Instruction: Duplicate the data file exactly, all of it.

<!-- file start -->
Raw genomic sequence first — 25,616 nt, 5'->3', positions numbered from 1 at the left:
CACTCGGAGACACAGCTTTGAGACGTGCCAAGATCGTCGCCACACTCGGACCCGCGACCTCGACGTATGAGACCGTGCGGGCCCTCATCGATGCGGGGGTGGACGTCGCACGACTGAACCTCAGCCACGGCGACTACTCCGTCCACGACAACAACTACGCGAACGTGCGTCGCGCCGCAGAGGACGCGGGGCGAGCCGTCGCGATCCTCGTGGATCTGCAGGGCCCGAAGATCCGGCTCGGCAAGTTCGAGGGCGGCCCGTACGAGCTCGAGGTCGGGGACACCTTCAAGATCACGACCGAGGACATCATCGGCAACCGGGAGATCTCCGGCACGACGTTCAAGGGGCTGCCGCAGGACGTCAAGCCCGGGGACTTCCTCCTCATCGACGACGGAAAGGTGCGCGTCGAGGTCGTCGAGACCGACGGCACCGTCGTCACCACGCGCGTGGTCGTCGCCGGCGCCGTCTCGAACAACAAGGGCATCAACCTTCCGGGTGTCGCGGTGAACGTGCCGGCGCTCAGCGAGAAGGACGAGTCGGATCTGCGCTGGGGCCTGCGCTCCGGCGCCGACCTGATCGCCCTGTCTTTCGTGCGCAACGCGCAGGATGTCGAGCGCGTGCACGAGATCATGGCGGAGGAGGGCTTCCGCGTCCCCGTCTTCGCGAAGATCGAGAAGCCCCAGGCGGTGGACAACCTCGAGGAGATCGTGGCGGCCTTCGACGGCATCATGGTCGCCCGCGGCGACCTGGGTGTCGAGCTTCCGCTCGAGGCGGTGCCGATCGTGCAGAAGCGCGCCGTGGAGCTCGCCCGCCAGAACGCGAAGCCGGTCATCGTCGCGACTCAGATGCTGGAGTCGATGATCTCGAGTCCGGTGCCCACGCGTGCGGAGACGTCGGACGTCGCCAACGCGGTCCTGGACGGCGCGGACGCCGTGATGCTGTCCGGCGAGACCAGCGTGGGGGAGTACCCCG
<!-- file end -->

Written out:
Raw genomic sequence first — 25,616 nt, 5'->3', positions numbered from 1 at the left:
CACTCGGAGACACAGCTTTGAGACGTGCCAAGATCGTCGCCACACTCGGACCCGCGACCTCGACGTATGAGACCGTGCGGGCCCTCATCGATGCGGGGGTGGACGTCGCACGACTGAACCTCAGCCACGGCGACTACTCCGTCCACGACAACAACTACGCGAACGTGCGTCGCGCCGCAGAGGACGCGGGGCGAGCCGTCGCGATCCTCGTGGATCTGCAGGGCCCGAAGATCCGGCTCGGCAAGTTCGAGGGCGGCCCGTACGAGCTCGAGGTCGGGGACACCTTCAAGATCACGACCGAGGACATCATCGGCAACCGGGAGATCTCCGGCACGACGTTCAAGGGGCTGCCGCAGGACGTCAAGCCCGGGGACTTCCTCCTCATCGACGACGGAAAGGTGCGCGTCGAGGTCGTCGAGACCGACGGCACCGTCGTCACCACGCGCGTGGTCGTCGCCGGCGCCGTCTCGAACAACAAGGGCATCAACCTTCCGGGTGTCGCGGTGAACGTGCCGGCGCTCAGCGAGAAGGACGAGTCGGATCTGCGCTGGGGCCTGCGCTCCGGCGCCGACCTGATCGCCCTGTCTTTCGTGCGCAACGCGCAGGATGTCGAGCGCGTGCACGAGATCATGGCGGAGGAGGGCTTCCGCGTCCCCGTCTTCGCGAAGATCGAGAAGCCCCAGGCGGTGGACAACCTCGAGGAGATCGTGGCGGCCTTCGACGGCATCATGGTCGCCCGCGGCGACCTGGGTGTCGAGCTTCCGCTCGAGGCGGTGCCGATCGTGCAGAAGCGCGCCGTGGAGCTCGCCCGCCAGAACGCGAAGCCGGTCATCGTCGCGACTCAGATGCTGGAGTCGATGATCTCGAGTCCGGTGCCCACGCGTGCGGAGACGTCGGACGTCGCCAACGCGGTCCTGGACGGCGCGGACGCCGTGATGCTGTCCGGCGAGACCAGCGTGGGGGAGTACCCCG